|Night skating at a local pond – we cleared the snow and brought lanterns!
Most of the activities you would do in the day are safe at night, as long as you know the area and there is ample light (use caution with skiing, skating or tobogganing). We enjoy cross country skiing, alpine skiing, snowshoeing, skating, and walking and playing in the snow, day or night. To make the most of this special time, bundle up, give each person a headlamp or flashlight, and throw some hot chocolate, marshmallows, and treats in your pack. Glow sticks are always a hit too. If you don’t have snowshoes for your kids yet, check out Tubbs Snowglow Snowshoes that light up with every step.
|Night xc skiing at Confederation Park, Calgary
- Keep excursions short. Your child may be able to ski 8 km, but what if fog rolls in or snowfall becomes heavy? Will you be able to find your way home?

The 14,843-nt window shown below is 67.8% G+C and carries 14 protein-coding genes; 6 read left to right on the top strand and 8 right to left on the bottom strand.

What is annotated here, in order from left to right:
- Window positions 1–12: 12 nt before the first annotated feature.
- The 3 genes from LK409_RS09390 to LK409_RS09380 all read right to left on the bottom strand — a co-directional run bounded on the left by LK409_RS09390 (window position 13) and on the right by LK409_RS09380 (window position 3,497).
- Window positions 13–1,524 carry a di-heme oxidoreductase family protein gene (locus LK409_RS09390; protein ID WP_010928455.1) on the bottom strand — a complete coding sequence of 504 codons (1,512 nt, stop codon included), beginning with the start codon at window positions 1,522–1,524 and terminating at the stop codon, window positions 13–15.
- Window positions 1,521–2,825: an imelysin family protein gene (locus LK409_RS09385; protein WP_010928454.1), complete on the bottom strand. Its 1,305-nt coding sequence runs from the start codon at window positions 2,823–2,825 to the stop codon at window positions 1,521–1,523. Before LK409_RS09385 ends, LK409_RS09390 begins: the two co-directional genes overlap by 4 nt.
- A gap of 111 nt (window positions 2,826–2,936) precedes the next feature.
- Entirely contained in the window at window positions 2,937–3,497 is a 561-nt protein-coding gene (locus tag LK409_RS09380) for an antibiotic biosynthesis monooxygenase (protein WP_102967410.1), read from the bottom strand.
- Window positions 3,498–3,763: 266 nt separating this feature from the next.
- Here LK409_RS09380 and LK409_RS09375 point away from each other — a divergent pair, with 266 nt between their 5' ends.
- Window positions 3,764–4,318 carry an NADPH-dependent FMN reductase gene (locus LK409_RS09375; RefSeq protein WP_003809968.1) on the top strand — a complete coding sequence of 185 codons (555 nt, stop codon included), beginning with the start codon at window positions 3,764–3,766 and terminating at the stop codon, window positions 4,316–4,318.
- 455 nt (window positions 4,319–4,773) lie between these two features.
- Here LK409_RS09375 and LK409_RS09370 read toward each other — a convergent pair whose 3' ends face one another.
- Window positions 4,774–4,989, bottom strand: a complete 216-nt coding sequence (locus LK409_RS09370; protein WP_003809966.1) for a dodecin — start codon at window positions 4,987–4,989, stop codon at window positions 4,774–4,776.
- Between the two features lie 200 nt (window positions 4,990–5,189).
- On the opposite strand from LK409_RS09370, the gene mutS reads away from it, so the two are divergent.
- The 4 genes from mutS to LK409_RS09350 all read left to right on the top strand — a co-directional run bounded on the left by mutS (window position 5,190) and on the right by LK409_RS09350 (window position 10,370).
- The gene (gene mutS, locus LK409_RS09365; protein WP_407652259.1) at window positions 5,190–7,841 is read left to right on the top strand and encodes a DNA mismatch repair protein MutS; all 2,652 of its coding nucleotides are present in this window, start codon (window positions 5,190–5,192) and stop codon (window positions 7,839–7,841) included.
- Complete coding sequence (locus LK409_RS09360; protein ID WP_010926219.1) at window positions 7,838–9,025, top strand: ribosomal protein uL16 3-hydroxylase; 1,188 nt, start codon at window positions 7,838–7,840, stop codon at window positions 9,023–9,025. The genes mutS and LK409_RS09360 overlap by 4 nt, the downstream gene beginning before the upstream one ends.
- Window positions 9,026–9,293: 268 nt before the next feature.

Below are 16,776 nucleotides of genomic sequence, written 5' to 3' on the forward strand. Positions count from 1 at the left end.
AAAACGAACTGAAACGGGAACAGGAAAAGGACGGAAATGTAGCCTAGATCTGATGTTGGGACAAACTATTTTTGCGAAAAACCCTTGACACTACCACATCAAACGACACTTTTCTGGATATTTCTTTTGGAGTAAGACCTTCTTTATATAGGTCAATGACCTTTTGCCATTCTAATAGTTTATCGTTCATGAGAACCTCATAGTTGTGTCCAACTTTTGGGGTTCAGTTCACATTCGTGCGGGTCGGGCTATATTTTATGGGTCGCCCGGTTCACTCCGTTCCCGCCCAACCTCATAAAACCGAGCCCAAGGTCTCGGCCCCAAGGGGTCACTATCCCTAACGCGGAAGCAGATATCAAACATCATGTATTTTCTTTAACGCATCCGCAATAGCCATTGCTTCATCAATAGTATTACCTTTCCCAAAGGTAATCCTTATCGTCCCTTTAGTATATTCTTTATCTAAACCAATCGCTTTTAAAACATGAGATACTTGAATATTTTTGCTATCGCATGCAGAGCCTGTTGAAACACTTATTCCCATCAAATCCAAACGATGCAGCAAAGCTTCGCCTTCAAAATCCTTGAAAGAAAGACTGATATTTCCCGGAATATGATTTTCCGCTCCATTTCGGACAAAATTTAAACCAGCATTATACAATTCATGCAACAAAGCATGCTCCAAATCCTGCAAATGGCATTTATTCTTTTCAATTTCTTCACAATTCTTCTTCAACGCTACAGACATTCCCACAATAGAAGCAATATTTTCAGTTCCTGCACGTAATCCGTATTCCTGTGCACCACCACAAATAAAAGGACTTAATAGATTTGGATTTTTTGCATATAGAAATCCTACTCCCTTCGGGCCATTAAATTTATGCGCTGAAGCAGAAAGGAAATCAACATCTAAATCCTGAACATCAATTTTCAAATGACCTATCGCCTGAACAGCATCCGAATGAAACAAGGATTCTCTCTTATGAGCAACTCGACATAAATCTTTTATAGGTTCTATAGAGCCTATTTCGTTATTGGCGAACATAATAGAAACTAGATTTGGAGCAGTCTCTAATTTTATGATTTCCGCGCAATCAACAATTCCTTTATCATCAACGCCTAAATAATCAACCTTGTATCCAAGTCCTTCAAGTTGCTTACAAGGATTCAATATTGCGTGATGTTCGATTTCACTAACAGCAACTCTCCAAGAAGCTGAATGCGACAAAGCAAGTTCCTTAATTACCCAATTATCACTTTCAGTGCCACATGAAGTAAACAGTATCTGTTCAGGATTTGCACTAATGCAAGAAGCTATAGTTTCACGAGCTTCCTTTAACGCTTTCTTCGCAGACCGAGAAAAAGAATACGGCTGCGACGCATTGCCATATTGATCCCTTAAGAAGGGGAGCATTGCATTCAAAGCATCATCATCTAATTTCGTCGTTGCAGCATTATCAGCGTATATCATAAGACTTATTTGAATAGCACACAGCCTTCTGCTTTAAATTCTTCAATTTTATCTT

- Stick to well marked trails in familiar territory. After dark is not the time to go off trail.
- Remember turnoffs and landmarks. A GPS unit and extra batteries can be helpful, but don’t rely solely on it as batteries can die and gadgets can malfunction.
- Carry a cell phone, signalling device (flares, whistle, mirror), and firemaking kit. In rural areas, a Personal Locator Beacon (PLB) is a good idea.
- Stay off of natural ice at night! For more ice safety tips, please see this post: https://playoutsideguide.com/2015/11/pond-and-lake-ice-safety.html. While my poem mentions skating on a pond at night, it is a shallow pond in an urban area that is less than 2 feet deep!
Take action against hypothermia and frostbite. More information here:
|Use glowsticks, a flashlight, or lantern to make a Magic Glow Mountain
|Night skiing at Canada Olympic Park